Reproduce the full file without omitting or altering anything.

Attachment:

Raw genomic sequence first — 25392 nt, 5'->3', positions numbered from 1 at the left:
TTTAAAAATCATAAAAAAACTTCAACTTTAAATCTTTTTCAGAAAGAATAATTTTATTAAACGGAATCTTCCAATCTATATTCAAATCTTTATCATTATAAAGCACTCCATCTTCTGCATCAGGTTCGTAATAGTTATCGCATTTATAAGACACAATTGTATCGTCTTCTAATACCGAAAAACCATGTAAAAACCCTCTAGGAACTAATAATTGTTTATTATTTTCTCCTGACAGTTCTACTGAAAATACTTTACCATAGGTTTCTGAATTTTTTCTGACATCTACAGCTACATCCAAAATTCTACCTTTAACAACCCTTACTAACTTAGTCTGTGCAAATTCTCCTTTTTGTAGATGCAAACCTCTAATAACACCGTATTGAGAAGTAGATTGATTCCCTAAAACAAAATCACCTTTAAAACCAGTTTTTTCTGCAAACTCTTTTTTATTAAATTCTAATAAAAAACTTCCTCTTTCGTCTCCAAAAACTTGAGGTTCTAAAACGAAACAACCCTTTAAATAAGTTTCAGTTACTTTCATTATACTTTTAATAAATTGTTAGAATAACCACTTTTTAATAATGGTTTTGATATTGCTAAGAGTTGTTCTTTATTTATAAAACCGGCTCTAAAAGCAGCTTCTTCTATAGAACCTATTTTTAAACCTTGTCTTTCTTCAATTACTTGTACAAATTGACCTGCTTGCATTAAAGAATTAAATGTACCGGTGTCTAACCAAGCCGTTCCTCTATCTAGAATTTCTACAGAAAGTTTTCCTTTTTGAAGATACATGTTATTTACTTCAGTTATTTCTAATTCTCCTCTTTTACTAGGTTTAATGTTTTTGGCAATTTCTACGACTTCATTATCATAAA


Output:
Raw genomic sequence first — 25392 nt, 5'->3', positions numbered from 1 at the left:
TTTAAAAATCATAAAAAAACTTCAACTTTAAATCTTTTTCAGAAAGAATAATTTTATTAAACGGAATCTTCCAATCTATATTCAAATCTTTATCATTATAAAGCACTCCATCTTCTGCATCAGGTTCGTAATAGTTATCGCATTTATAAGACACAATTGTATCGTCTTCTAATACCGAAAAACCATGTAAAAACCCTCTAGGAACTAATAATTGTTTATTATTTTCTCCTGACAGTTCTACTGAAAATACTTTACCATAGGTTTCTGAATTTTTTCTGACATCTACAGCTACATCCAAAATTCTACCTTTAACAACCCTTACTAACTTAGTCTGTGCAAATTCTCCTTTTTGTAGATGCAAACCTCTAATAACACCGTATTGAGAAGTAGATTGATTCCCTAAAACAAAATCACCTTTAAAACCAGTTTTTTCTGCAAACTCTTTTTTATTAAATTCTAATAAAAAACTTCCTCTTTCGTCTCCAAAAACTTGAGGTTCTAAAACGAAACAACCCTTTAAATAAGTTTCAGTTACTTTCATTATACTTTTAATAAATTGTTAGAATAACCACTTTTTAATAATGGTTTTGATATTGCTAAGAGTTGTTCTTTATTTATAAAACCGGCTCTAAAAGCAGCTTCTTCTATAGAACCTATTTTTAAACCTTGTCTTTCTTCAATTACTTGTACAAATTGACCTGCTTGCATTAAAGAATTAAATGTACCGGTGTCTAACCAAGCCGTTCCTCTATCTAGAATTTCTACAGAAAGTTTTCCTTTTTGAAGATACATGTTATTTACTTCAGTTATTTCTAATTCTCCTCTTTTACTAGGTTTAATGTTTTTGGCAATTTCTACGACTTCATTATCATAAA